Photo Information

Lance Cpl. Felipe Pech, an entry control point sentry for 3rd Marine Aircraft Wing (Forward), secures a splint on a simulated casualty May 21 during his test in the Combat Lifesavers Course here. The leg injury was one of several injuries his simulated casualty was suffering as he worked quickly to tend to the worst injuries first.

Photo by Gunnery Sgt. Steven Williams

3rd MAW Marines in Afghanistan Train to Save Lives

21 May 2010 | Gunnery Sgt. Steven Williams

Marines in Afghanistan face the all too grim reality that their fellow devil dogs could go down at any given moment, falling victim to an improvised explosive device, ambush or sniper attack. If a corpsman is not nearby to render aid, someone will have to jump to the rescue.

Marines with 3rd Marine Aircraft Wing (Forward) acquired those vital skills after completing a five-day Combat Life Savers Course here May 21.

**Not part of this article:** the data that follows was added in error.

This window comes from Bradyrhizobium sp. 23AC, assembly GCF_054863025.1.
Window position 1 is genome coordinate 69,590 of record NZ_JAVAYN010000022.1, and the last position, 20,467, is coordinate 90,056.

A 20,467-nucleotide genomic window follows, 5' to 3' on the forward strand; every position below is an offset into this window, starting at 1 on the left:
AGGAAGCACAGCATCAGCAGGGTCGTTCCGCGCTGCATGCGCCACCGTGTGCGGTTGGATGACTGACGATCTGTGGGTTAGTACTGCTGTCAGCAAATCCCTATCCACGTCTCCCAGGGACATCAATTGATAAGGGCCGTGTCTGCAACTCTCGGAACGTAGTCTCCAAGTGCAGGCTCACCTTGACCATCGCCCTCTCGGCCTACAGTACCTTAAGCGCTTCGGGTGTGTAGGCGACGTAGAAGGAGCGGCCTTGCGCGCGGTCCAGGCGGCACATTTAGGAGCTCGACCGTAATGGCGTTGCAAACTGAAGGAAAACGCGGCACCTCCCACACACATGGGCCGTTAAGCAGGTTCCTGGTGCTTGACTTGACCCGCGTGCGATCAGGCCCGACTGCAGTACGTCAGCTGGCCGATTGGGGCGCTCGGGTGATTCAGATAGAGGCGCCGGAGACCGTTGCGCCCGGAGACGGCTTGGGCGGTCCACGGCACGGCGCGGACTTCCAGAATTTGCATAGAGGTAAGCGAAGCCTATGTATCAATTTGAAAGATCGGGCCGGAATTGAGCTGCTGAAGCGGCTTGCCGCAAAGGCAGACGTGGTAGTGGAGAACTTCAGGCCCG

"Part of the CLS program was being able to be a first responder if ever outside of the wire – something as far as amputees, or fractures, sucking chest wounds," said Lance Cpl. Felipe Pech, an Oxnard, Calif. native who is serving as an entry control point sentry with 3rd MAW (FWD). "It's something you learn in boot camp, but we built upon it."

The Marines learned how to treat burns, deal with injuries from improvised explosive devices and administer IVs. Pech said the training was also important for Marines who may actually be the ones who are injured.

"It instills a bit of confidence in them, that way they know, hey, this person has been trained by medical personnel to do what they're doing," he explained. "They know what they're doing. They've spent hours learning on it."

All of these skills will carry on with the Marines beyond their combat deployment.

"Some of this information, like splinting or taking care of extremities, can be taken and applied back in the states," said Pech. "Say you witness an accident or something and you're one of the first people on the scene – you can go ahead and do whatever you can for whoever is hurt. It's good general knowledge to have."

The Marines graduated and returned to their normal duties at their various sections, but they will have to remain vigilant – they never know who may depend on them next.